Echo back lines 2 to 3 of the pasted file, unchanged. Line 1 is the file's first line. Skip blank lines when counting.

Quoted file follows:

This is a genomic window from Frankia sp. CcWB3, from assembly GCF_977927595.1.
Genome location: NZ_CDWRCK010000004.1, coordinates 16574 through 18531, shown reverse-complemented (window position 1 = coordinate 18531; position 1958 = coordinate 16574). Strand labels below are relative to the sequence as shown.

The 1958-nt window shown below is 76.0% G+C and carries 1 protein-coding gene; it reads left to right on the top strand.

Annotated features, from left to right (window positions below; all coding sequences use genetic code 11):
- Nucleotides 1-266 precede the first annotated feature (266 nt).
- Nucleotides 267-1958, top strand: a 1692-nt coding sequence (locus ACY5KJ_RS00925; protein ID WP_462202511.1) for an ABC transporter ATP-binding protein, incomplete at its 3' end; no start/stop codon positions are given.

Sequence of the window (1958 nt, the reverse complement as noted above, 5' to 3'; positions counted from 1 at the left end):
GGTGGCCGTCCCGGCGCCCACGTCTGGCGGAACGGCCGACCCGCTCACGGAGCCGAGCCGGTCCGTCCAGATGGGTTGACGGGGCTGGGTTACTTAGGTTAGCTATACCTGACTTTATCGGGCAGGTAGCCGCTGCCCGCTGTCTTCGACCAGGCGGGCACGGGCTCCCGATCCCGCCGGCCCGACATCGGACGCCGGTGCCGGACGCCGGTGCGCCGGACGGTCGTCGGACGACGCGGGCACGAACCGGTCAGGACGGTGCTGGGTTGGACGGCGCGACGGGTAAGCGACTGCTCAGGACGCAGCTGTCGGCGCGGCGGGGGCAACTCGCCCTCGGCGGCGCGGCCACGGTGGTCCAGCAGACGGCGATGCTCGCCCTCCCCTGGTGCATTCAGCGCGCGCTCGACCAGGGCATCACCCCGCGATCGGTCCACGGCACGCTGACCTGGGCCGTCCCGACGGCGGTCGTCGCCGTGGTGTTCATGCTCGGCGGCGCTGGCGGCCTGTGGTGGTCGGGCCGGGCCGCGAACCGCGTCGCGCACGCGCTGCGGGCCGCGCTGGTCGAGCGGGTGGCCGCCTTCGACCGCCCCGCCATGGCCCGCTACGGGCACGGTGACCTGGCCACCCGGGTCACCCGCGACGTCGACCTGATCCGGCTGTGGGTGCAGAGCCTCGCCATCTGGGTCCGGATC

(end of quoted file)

Genome location: NZ_CDWRCK010000004.1, coordinates 16574 through 18531, shown reverse-complemented (window position 1 = coordinate 18531; position 1958 = coordinate 16574). Strand labels below are relative to the sequence as shown.

The 1958-nt window shown below is 76.0% G+C and carries 1 protein-coding gene; it reads left to right on the top strand.